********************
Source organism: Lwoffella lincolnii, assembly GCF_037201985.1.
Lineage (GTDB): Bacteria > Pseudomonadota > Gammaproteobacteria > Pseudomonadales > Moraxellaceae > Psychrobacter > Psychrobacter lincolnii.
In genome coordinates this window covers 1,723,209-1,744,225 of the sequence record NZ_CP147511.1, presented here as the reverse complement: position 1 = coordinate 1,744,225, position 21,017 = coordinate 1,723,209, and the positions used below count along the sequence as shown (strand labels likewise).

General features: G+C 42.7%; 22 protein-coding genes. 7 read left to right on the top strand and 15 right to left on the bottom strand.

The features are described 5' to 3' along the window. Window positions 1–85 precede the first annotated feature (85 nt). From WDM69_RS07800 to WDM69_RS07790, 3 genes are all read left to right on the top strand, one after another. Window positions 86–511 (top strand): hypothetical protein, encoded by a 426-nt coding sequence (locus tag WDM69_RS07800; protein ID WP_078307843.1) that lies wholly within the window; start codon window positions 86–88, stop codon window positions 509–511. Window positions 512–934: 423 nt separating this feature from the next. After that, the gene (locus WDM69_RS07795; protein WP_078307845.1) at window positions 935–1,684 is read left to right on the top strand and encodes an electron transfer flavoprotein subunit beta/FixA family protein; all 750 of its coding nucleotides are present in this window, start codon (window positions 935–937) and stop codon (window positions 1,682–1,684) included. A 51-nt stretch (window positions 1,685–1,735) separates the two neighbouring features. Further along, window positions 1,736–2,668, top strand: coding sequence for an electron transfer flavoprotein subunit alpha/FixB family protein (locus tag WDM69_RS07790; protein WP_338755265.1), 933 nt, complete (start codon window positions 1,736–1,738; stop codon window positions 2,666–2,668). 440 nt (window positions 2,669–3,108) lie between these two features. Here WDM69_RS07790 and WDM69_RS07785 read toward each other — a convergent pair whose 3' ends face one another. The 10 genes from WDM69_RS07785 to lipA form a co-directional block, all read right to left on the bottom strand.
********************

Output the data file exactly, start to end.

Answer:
Source organism: Lwoffella lincolnii, assembly GCF_037201985.1.
Lineage (GTDB): Bacteria > Pseudomonadota > Gammaproteobacteria > Pseudomonadales > Moraxellaceae > Psychrobacter > Psychrobacter lincolnii.
In genome coordinates this window covers 1,723,209-1,744,225 of the sequence record NZ_CP147511.1, presented here as the reverse complement: position 1 = coordinate 1,744,225, position 21,017 = coordinate 1,723,209, and the positions used below count along the sequence as shown (strand labels likewise).

General features: G+C 42.7%; 22 protein-coding genes. 7 read left to right on the top strand and 15 right to left on the bottom strand.

The features are described 5' to 3' along the window. Window positions 1–85 precede the first annotated feature (85 nt). From WDM69_RS07800 to WDM69_RS07790, 3 genes are all read left to right on the top strand, one after another. Window positions 86–511 (top strand): hypothetical protein, encoded by a 426-nt coding sequence (locus tag WDM69_RS07800; protein ID WP_078307843.1) that lies wholly within the window; start codon window positions 86–88, stop codon window positions 509–511. Window positions 512–934: 423 nt separating this feature from the next. After that, the gene (locus WDM69_RS07795; protein WP_078307845.1) at window positions 935–1,684 is read left to right on the top strand and encodes an electron transfer flavoprotein subunit beta/FixA family protein; all 750 of its coding nucleotides are present in this window, start codon (window positions 935–937) and stop codon (window positions 1,682–1,684) included. A 51-nt stretch (window positions 1,685–1,735) separates the two neighbouring features. Further along, window positions 1,736–2,668, top strand: coding sequence for an electron transfer flavoprotein subunit alpha/FixB family protein (locus tag WDM69_RS07790; protein WP_338755265.1), 933 nt, complete (start codon window positions 1,736–1,738; stop codon window positions 2,666–2,668). 440 nt (window positions 2,669–3,108) lie between these two features. Here WDM69_RS07790 and WDM69_RS07785 read toward each other — a convergent pair whose 3' ends face one another. The 10 genes from WDM69_RS07785 to lipA form a co-directional block, all read right to left on the bottom strand.